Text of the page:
Masamoto was a son of Hosokawa Katsumoto and was appointed kanrei in 1486. He lost the post for a brief period to Hatakeyama Masanaga but recovered his position. When the shôgun Ashikaga Yoshihisa died childless in 1489, Masamoto supported the nomination of Ashikaga Yoshizumi as successor. In the event, Ashikaga Yoshitane was chosen. Masamoto was concerned that, given Yoshitane's closeness with Hatakeyama Masanaga and his own objections to Yoshitane's rise, the post of kanrei would be returned to Masanaga. In 1493 Yoshitane had led troops to support Hatakeyama Masanaga in his struggles with a rival branch of the Hatakeyama clan. Masamoto committed forces to the rival Hatakeyama and Masanaga and Yoshitane were defeated. Masanaga took his own life and Yoshitane was returned to Kyoto as a prisoner. Masamoto sent Yoshitane into exile and replaced him with Ashikaga Yoshizumi, whom Masamoto went on to use as a puppet. That same year, he launched a campaign against his opponents within Yamashiro province. Being childless, Masamoto (who is thought to have been a homosexual) adopted a number of sons (Hosokawa Sumiyuki and Hosokawa Sumimoto). The Hosokawa retainers began to align with one of the young men against the other. In 1504 Masamoto destroyed the rebellious Yakushiji Motoichi (a supporter of Sumimoto) and in 1506 was threatened by an army led by Miyoshi Yukinaga (another of Sumimoto's supporters). In 1507, Kôsai Motonaga, a friend to Sumiyuki, betrayed Masamoto and along with Sumiyuki attacked Masamoto's home. Masamoto was murdered while taking a bath.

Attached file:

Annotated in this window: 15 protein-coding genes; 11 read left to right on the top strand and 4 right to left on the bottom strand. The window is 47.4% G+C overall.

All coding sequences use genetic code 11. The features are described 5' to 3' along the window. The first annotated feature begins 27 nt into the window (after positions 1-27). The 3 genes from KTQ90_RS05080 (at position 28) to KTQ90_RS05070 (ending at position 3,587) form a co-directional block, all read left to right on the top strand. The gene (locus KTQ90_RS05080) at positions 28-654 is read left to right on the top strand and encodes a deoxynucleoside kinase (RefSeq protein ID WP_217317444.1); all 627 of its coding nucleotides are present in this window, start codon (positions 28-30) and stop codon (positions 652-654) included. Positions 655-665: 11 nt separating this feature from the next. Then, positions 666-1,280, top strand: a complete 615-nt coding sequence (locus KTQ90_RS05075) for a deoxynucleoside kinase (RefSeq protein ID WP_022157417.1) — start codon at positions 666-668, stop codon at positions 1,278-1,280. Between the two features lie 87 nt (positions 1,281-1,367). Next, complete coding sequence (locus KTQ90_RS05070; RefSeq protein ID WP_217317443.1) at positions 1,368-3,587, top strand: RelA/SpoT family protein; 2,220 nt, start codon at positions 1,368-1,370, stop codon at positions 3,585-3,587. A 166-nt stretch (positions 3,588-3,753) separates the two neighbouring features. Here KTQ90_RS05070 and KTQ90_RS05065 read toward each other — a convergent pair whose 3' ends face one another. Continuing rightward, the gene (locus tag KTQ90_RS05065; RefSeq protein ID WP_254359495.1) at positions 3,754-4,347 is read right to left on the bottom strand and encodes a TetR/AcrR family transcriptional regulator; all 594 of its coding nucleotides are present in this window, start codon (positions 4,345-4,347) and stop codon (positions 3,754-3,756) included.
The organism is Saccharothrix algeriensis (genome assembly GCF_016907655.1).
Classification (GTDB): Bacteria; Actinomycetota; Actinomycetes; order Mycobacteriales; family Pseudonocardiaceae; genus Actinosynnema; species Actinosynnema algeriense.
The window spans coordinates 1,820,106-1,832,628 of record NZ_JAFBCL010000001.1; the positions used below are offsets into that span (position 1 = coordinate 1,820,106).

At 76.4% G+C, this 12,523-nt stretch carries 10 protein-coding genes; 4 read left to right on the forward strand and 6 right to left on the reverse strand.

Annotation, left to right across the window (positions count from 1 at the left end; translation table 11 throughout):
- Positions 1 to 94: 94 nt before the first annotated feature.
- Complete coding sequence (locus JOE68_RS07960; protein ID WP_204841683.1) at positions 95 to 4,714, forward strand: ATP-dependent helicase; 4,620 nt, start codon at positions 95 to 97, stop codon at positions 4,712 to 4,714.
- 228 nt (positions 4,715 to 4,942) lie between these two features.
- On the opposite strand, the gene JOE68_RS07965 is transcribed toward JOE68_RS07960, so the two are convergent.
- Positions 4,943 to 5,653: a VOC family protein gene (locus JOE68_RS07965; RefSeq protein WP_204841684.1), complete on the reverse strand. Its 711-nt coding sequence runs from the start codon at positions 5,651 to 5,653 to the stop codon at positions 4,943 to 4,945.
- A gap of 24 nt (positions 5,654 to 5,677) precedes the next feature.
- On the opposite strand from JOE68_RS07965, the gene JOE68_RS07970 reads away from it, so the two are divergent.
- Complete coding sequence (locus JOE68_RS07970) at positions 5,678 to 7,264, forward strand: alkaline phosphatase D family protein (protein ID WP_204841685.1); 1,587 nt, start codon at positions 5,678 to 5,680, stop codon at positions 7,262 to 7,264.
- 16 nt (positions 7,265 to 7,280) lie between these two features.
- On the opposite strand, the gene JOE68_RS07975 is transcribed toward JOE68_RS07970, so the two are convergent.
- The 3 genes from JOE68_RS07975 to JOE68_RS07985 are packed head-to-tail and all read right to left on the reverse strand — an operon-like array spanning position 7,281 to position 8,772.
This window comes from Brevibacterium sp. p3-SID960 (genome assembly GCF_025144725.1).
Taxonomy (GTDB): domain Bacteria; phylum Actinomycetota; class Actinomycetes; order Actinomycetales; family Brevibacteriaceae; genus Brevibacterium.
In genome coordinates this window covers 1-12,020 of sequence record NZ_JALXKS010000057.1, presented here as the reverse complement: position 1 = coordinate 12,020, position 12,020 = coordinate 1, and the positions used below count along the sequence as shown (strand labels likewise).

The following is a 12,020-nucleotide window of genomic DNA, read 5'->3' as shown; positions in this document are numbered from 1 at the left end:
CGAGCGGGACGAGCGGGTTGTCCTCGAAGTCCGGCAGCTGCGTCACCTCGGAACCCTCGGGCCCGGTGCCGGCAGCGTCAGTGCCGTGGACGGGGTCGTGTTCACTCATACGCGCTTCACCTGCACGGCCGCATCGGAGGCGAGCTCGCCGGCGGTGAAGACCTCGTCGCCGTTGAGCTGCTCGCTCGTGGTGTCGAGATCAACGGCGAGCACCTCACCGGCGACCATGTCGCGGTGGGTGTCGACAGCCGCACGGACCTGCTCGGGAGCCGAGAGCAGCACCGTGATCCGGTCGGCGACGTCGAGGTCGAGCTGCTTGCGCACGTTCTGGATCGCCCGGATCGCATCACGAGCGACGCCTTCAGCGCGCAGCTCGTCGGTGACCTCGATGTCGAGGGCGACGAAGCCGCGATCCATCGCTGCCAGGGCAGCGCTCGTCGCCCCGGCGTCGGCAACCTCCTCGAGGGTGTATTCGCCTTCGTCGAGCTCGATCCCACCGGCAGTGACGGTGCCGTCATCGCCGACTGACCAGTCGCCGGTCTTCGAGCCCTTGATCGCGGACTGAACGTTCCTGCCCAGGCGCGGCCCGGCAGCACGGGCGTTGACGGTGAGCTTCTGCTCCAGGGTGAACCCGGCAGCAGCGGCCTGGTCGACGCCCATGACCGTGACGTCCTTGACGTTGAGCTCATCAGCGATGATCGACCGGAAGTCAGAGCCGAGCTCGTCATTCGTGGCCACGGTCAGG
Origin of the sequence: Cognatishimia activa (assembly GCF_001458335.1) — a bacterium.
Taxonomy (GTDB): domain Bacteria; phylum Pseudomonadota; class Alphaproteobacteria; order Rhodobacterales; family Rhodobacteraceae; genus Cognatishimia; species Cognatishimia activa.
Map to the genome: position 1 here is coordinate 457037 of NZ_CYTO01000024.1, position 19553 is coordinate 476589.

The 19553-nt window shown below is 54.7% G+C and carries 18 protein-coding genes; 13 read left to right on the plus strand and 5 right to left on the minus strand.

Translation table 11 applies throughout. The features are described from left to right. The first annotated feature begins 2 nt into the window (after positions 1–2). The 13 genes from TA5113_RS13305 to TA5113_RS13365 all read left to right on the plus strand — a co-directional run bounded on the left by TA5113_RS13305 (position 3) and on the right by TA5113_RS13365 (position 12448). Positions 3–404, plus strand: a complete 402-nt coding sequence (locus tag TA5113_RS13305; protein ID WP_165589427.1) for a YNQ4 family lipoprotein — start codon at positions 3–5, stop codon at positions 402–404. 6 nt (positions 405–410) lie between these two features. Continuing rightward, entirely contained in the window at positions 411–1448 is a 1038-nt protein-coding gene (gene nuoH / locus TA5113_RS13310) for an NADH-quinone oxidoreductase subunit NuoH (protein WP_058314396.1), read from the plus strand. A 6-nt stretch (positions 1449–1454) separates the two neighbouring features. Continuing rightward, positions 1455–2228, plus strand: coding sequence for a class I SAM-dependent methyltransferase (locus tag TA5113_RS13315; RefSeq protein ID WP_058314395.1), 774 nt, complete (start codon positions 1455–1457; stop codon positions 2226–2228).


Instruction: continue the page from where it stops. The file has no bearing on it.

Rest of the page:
- Initial text from Sengoku Biographical Dictionary (Samurai-Archives.com) FWSeal & CEWest, 2005